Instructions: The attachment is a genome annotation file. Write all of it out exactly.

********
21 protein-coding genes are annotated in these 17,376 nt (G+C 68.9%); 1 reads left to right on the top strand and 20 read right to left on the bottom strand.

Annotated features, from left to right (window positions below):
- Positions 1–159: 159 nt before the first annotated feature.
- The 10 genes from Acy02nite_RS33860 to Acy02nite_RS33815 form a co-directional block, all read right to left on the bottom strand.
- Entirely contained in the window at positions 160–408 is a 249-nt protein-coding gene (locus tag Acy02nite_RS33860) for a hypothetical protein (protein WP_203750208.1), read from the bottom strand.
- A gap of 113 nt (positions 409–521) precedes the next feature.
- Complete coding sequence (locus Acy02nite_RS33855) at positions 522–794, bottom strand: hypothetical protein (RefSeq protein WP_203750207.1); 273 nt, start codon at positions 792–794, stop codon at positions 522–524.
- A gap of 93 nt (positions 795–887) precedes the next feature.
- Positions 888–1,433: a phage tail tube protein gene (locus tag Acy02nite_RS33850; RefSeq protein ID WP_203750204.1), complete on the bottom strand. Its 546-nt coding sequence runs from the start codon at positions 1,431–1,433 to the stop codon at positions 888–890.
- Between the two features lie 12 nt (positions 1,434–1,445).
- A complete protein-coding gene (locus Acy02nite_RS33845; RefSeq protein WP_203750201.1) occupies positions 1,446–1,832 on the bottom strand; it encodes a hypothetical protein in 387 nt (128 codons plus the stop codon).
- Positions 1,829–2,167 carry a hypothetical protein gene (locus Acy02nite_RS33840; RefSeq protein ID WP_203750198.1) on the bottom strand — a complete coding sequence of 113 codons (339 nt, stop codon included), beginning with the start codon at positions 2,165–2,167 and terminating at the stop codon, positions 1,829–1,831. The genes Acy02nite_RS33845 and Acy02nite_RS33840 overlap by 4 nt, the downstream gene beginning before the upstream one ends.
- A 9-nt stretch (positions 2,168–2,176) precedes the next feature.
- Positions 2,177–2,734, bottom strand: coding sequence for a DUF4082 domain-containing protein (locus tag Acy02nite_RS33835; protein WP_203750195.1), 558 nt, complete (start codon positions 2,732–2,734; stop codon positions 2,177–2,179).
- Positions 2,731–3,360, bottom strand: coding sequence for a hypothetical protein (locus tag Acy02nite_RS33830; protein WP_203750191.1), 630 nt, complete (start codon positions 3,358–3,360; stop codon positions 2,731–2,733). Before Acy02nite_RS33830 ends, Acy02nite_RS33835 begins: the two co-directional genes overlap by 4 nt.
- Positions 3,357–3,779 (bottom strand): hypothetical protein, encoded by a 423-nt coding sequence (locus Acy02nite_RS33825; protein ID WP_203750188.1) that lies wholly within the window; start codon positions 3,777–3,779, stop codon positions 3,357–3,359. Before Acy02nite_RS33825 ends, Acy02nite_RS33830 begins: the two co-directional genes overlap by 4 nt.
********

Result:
21 protein-coding genes are annotated in these 17,376 nt (G+C 68.9%); 1 reads left to right on the top strand and 20 read right to left on the bottom strand.

Annotated features, from left to right (window positions below):
- Positions 1–159: 159 nt before the first annotated feature.
- The 10 genes from Acy02nite_RS33860 to Acy02nite_RS33815 form a co-directional block, all read right to left on the bottom strand.
- Entirely contained in the window at positions 160–408 is a 249-nt protein-coding gene (locus tag Acy02nite_RS33860) for a hypothetical protein (protein WP_203750208.1), read from the bottom strand.
- A gap of 113 nt (positions 409–521) precedes the next feature.
- Complete coding sequence (locus Acy02nite_RS33855) at positions 522–794, bottom strand: hypothetical protein (RefSeq protein WP_203750207.1); 273 nt, start codon at positions 792–794, stop codon at positions 522–524.
- A gap of 93 nt (positions 795–887) precedes the next feature.
- Positions 888–1,433: a phage tail tube protein gene (locus tag Acy02nite_RS33850; RefSeq protein ID WP_203750204.1), complete on the bottom strand. Its 546-nt coding sequence runs from the start codon at positions 1,431–1,433 to the stop codon at positions 888–890.
- Between the two features lie 12 nt (positions 1,434–1,445).
- A complete protein-coding gene (locus Acy02nite_RS33845; RefSeq protein WP_203750201.1) occupies positions 1,446–1,832 on the bottom strand; it encodes a hypothetical protein in 387 nt (128 codons plus the stop codon).
- Positions 1,829–2,167 carry a hypothetical protein gene (locus Acy02nite_RS33840; RefSeq protein ID WP_203750198.1) on the bottom strand — a complete coding sequence of 113 codons (339 nt, stop codon included), beginning with the start codon at positions 2,165–2,167 and terminating at the stop codon, positions 1,829–1,831. The genes Acy02nite_RS33845 and Acy02nite_RS33840 overlap by 4 nt, the downstream gene beginning before the upstream one ends.
- A 9-nt stretch (positions 2,168–2,176) precedes the next feature.
- Positions 2,177–2,734, bottom strand: coding sequence for a DUF4082 domain-containing protein (locus tag Acy02nite_RS33835; protein WP_203750195.1), 558 nt, complete (start codon positions 2,732–2,734; stop codon positions 2,177–2,179).
- Positions 2,731–3,360, bottom strand: coding sequence for a hypothetical protein (locus tag Acy02nite_RS33830; protein WP_203750191.1), 630 nt, complete (start codon positions 3,358–3,360; stop codon positions 2,731–2,733). Before Acy02nite_RS33830 ends, Acy02nite_RS33835 begins: the two co-directional genes overlap by 4 nt.
- Positions 3,357–3,779 (bottom strand): hypothetical protein, encoded by a 423-nt coding sequence (locus Acy02nite_RS33825; protein ID WP_203750188.1) that lies wholly within the window; start codon positions 3,777–3,779, stop codon positions 3,357–3,359. Before Acy02nite_RS33825 ends, Acy02nite_RS33830 begins: the two co-directional genes overlap by 4 nt.